◆ Roast nuts to boost flavor, add to shelf life
Toasting and roasting bring out more flavor in nuts; in fact, doing so before the nuts are stored prolongs their shelf life (preferably a shelf in the freezer). One-upmanship comes into play with the drizzle of a little clarified butter onto the nuts while they are still warm from the oven. Let them cool, then add buttered nuts to a cookie dough, quick bread or cake batter.
— The Washington Post
◆ Whole-wheat flour has shorter shelf life
Unlike white flour, whole-wheat flour (also wheat germ, brown rice and other whole-grain foods) contains higher levels of fat that give it a brief one- to three-month shelf life. If you use whole-grain ingredients only occasionally, they’ll keep about six months in the fridge and 12 months in the freezer.
— Heather McPherson, McClatchy News Service
◆ On the bookshelf
by Jennifer McLagan, Ten Speed Press, $32.50
It’s one of the few three-letter four-letter words, and Jennifer McLagan wants you to embrace it.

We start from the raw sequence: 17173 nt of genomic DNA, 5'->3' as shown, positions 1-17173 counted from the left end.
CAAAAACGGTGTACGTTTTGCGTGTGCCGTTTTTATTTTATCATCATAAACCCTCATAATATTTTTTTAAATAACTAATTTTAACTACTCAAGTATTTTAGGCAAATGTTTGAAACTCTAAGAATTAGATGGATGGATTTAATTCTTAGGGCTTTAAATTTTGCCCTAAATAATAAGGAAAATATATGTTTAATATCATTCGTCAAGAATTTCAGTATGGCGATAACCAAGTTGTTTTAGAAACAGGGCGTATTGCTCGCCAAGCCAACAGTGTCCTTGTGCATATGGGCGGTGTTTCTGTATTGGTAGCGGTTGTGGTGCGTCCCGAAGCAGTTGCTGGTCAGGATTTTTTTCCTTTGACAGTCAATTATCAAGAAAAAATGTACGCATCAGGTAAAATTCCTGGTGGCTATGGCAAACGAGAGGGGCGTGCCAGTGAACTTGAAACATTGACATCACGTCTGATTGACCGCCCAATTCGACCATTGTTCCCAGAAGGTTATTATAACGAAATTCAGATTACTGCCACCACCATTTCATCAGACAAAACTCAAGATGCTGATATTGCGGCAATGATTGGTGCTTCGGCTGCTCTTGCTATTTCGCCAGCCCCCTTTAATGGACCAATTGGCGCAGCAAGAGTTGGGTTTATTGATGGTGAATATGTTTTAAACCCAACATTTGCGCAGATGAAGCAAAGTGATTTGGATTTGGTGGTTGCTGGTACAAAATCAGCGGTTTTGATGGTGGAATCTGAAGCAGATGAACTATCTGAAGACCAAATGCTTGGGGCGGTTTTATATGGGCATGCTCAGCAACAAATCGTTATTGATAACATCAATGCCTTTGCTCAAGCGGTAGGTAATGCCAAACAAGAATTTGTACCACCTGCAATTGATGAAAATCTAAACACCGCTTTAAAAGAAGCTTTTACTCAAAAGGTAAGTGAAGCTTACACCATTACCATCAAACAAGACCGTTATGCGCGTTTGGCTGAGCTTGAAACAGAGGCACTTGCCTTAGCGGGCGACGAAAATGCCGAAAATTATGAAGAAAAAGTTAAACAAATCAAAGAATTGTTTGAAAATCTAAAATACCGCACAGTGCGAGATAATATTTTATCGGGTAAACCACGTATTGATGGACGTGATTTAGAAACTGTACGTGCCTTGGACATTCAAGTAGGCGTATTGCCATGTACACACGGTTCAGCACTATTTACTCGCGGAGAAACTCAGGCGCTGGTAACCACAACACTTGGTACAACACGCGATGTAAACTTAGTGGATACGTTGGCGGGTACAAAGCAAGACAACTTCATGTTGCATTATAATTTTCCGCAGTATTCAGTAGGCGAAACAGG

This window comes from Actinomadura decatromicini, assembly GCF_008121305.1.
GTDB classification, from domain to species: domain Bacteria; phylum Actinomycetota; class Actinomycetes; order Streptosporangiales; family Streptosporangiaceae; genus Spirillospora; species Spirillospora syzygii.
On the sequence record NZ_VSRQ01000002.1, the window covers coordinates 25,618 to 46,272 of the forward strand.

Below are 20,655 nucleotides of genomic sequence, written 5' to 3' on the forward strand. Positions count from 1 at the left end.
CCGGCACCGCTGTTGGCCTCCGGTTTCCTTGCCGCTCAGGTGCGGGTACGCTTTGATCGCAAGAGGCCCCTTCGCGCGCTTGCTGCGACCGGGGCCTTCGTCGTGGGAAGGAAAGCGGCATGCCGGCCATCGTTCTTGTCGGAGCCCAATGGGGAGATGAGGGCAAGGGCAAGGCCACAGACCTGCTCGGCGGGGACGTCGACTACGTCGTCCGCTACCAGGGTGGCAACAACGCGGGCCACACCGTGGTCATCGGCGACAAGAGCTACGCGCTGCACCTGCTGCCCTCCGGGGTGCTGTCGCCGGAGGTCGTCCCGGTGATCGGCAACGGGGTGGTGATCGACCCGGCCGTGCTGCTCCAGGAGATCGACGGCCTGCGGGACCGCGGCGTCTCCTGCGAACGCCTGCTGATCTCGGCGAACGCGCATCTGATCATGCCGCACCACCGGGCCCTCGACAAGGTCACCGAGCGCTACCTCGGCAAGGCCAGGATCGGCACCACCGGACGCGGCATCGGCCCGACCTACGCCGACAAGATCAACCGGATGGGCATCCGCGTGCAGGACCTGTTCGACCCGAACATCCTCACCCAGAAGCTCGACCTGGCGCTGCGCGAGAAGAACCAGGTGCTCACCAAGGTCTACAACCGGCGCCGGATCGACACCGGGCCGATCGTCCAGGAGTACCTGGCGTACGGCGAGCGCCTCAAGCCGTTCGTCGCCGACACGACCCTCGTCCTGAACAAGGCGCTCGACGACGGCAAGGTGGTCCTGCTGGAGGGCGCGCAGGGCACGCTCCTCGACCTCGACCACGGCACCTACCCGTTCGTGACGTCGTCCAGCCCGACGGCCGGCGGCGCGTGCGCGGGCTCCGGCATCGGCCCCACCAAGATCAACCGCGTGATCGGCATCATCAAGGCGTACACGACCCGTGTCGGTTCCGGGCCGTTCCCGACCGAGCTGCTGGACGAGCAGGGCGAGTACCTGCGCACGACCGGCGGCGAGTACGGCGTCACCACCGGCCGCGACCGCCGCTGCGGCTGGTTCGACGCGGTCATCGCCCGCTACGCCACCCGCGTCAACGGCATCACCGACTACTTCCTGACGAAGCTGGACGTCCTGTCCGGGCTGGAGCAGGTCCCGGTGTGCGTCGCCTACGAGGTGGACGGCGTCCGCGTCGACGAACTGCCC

Fat. In all its many, wondrous and tasty forms, fat is the subject and title of McLagan’s recent cookbook. But it’s the subtitle that makes it clear where she’s coming from: “An Appreciation of a Misunderstood Ingredient, with Recipes.”
You’ll need to put down your fat-free frozen yogurt for this one. The book, equal parts science, history and cooking, is divided into four simple chapters — butter, pork fat, poultry fat, and beef and lamb fats.
McLagan offers no apologies. As she says in the introduction, “Fat makes everything taste better, and eating fat is satisfying, so we eat less and our desire to snack is reduced. Enjoying our meals makes us happy and lowers our stress.”
She almost makes it sound like health food.
— J.M. Hirsch, The Associated Press
PHOTO NOT SHOWN: Cover of book